If you DJ/produce under an alias, what is the story behind your alias?
I have two alias’ in regards to music: Cicada & Widow.
Cicada deals with my ambient styles of sound design along with film dialogue and my own sound captures from various hikes and explorations. (My dream is to be a composer for the film industry, this is where it starts.) Most of my recordings for Cicada are 20-30 minutes long.
Widow on the other hand has a much broader range musically. Instrumentally, this project focuses on Asian and African percussion. If I were to put a common label to this style, I’d say it deals with tribal forms of techno and deep techno.
The name or “label” as a performer is both important and not important at the same time. It’s like the title of a movie - The title should come naturally and shouldn’t be too obvious. It also shouldn’t be set in stone until you’re well into the practice of whatever project you’re trying to build. Then again, that’s only what I believe. There is no real or right answer when it comes to choosing a title, or even figuring out a beginning for that matter.
Can you share any non-music-related experiences you've had that directly fed into a mix, track, etc. that you created?
Oh man, everything I create stems from non-musical experiences. I have a lot of self-released tracks, but for example: The first podcast I managed “Studio 72 Sessions” was started in memory of one of my best friends who passed away - but that’s one of many stories.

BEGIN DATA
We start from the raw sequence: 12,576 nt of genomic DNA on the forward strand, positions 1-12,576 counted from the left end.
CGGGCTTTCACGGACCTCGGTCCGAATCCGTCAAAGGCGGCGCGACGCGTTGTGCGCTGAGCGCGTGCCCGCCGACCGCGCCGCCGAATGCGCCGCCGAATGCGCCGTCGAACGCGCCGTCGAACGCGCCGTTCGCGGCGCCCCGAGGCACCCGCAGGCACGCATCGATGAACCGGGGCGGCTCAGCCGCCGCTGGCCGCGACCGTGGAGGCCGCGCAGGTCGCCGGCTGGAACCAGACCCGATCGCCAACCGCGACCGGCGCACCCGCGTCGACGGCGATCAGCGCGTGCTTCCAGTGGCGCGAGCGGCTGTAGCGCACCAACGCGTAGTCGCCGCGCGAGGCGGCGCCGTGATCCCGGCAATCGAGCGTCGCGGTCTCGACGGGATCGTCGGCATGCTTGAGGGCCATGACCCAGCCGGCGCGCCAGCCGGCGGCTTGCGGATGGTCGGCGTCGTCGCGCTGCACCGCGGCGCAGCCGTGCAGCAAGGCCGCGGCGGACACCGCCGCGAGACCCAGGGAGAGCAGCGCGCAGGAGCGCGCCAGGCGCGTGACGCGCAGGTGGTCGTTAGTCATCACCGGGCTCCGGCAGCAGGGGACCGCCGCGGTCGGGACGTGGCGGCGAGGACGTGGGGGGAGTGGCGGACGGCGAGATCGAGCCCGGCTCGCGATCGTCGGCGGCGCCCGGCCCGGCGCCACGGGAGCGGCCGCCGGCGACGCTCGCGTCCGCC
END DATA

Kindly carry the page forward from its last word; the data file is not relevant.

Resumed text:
Before the start of my music life: I was an athlete. I played Division 1 football until I had to retire due to concussions. After my retirement I was lost, but I found myself because I started writing pen to paper. This was my base, my comfort zone if you will. Because I started focusing on expressing myself, I was able to form the courage to leave home and find myself elsewhere. I learned how to be alone and study myself, from there, I studied the world around me from my own perspective - embracing the good and the bad of my own persona.
Long story short, I became a Music Creator - an Audio Engineer, a Photographer, an Event Coordinator, a Writer, and so on. Everything I do is for my own personal therapy, and all of those things I’ve accomplished took a lot of blood sweat and tears out of me. Through all of the ups and downs of life thus far, I feel that I’ve reached a point of consciousness that I never thought I’d reach. If I wasn’t an artist, I truly don’t know where I’d be.
To answer your question, every time I walk out of my front door I find inspiration. Every living creature I connect with in some way, leads me to inspiration. Every time I’m startled, every time I’m upset.. or in love, or angry at the world.. Everything leads me to be inspired one way or another. And I can use all of that inspiration anyway I want to: through taking pictures, through creating music, through writing, etc.
- Widow/Cicada on Soundcloud
- Cicada on Bandcamp
- Widow on Instagram
- Widow on Facebook
- Provoke on Facebook
Published December 2021.